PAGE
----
6 Sivan 5775

23 May 2015 14:51IST

I had arrived in Jerusalem two evenings prior, carrying a duffel bag by the handles since its strap had broken during my transit from the base. I was weary, lost, and the beginnings of a caffeine headache had me desperate for a sandwich and espresso. Yet the scene astonished me. Arriving at the Central Bus Station following a forty-minute transit from Tel Aviv, Jerusalem was chaotic contrast unlike anything I had ever seen.

Religious Jews everywhere among a modern setting; an ancient city with the gung-ho bustle of the West. Exiting the station, mobs of pearl-colored apartments on curving hillsides could be seen in the hazy distance. Hundreds of people in the streets before me, of different colored clothes and families, mostly Jews yet of different movements, all going and coming from the light rail I was about to board.

An old woman sitting on a stone bench nearby begging in Yiddish, “GELT! GELT?”

I was white-knuckled from the journey and wanted nothing more than to sit down, sync the gps on my phone with a café’s WiFi, and find the apartment I had rented out for the night.

One of the light rail workers kindly pointed out that the street I was looking for was just past a park called Gan HaAtzmaut. Before going to Gan HaAtzmaut, I shouldered my way to a coffeehouse on Rehov Yafo, had a reasonably priced espresso (five shekel!), and found my gps marker in the center of Jerusalem. I found Gan HaAtzmaut in no time.

Staggering with my luggage past the green hills and Italian-esque sidewalk shops, what a change in scenery from home, I saw families having cookouts and young lovers perusing the sidewalk wineries and souvenir shops, beautiful Israeli women with headscarves and Milan-style sunglasses, numerous feral cats, when ah! Rehov Gershom Agron.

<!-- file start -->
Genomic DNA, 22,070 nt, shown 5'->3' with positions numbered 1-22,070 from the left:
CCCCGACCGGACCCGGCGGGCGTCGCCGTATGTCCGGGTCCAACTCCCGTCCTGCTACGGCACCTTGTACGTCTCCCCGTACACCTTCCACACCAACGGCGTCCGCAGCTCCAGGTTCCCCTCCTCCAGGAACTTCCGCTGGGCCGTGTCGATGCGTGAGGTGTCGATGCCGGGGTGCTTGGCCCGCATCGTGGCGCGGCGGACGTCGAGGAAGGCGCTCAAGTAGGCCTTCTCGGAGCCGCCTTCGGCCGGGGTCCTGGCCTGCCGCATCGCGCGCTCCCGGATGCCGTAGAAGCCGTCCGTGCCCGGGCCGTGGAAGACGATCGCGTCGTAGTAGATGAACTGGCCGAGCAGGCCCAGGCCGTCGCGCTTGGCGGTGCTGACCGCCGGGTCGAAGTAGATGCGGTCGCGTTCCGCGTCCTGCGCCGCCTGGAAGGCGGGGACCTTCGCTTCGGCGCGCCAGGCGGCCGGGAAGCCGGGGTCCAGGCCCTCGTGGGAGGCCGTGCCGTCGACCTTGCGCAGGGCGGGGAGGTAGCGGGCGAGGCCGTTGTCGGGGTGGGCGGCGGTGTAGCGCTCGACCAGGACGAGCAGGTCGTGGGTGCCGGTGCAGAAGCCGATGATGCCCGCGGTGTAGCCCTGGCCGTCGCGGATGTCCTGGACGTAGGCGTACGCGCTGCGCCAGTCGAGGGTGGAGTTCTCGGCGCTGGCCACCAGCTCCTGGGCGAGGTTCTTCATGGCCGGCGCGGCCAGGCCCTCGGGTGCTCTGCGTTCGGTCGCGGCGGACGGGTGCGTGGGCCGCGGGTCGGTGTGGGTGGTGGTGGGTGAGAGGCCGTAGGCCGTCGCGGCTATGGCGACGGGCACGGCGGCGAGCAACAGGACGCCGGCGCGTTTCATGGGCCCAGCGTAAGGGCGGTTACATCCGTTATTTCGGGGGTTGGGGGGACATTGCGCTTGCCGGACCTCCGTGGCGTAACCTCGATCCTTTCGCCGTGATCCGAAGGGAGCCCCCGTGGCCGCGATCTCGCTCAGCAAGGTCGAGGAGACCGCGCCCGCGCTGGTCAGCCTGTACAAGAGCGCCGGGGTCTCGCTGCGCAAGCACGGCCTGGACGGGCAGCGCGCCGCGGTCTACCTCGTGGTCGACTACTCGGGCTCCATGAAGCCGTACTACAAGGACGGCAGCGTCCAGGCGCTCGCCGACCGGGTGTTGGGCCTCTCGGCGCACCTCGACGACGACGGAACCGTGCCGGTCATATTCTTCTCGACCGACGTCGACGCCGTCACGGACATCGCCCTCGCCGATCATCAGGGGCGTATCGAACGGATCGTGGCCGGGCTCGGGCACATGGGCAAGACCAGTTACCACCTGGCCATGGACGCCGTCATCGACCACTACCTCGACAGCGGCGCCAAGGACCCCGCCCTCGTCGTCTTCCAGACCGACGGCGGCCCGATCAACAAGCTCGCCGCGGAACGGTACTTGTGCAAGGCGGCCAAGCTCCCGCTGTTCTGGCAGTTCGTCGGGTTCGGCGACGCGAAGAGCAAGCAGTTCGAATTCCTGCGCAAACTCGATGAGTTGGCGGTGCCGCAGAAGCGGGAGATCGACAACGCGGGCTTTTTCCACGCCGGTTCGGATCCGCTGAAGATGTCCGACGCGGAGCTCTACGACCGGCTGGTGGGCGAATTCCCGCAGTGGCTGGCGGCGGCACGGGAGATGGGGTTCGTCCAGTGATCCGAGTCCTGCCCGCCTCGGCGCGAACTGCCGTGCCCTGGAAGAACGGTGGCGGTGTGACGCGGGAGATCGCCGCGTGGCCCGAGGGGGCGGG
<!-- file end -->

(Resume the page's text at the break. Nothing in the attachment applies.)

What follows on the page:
I walked down Gershom Agron Street and located the alleyway where on I could access my apartment. I found the humble lavender-metal door, which opened to a beautiful outdoor patio. I located the house keys beneath an ashtray, unlocked the glass door, and stumbled into an interesting living space with Bob Marley carpentry and a body mirror with sex-line and escort business cards tucked into its frame. The scene was comical, and at the same time, the place had a Bohemian sophistication to it; the space itself had to have been hundreds of years old.

The communal area was a grouping of floor sofas with half-melted candles, ashtrays, empty bottles of Goldstar and the faint scent of marijuana. My room, which I found in a bordering hallway, shared a space with a kosher kitchen, divided only by sliding door.

The bedroom was romantic; white plaster walls with curving stone ceiling, a bed with salmon-colored sheets, a desk space with a window looking up into the sky, and a bookshelf with a sliding case housing works ranging from Hebrew fiction to modern sexuality. I could rest easy here.


The sun was rapidly setting as I left the apartment to discover the Old City for the first time. Before however, I stopped at a coffeehouse to cap the evening with an espresso.

The shop was quaint; a beautiful olive-skinned barista with perfect American accent, confessing to my surprise that her English was not very good, and serving me the darkest coffee I’ve ever had. A Russian sitting at the bar proved to me why this was one of the most unique, kindred places in the world; especially for the Jews.

“Where you come from?”
“America. This is my first time in Israel.”
“First time? Why do you come here, why here?”

It’s a true trait of an Israeli that they will appear discouraging to you from having any ties with the land or pursuit of the faith, citing valid reasons, such as elaborating a Jew’s strict lifestyle or the anti-Semitism which consumes beyond its borders, why any sane person shouldn’t convert or make aliyah. But after much excavating and perseverance, the smiling Russian explained to me why he too loved the land so much; his mask of what appeared to be self-questioning came off to reveal a man just like me, driven by a mysterious passion whose enigma dissipates the first time you set foot in the land.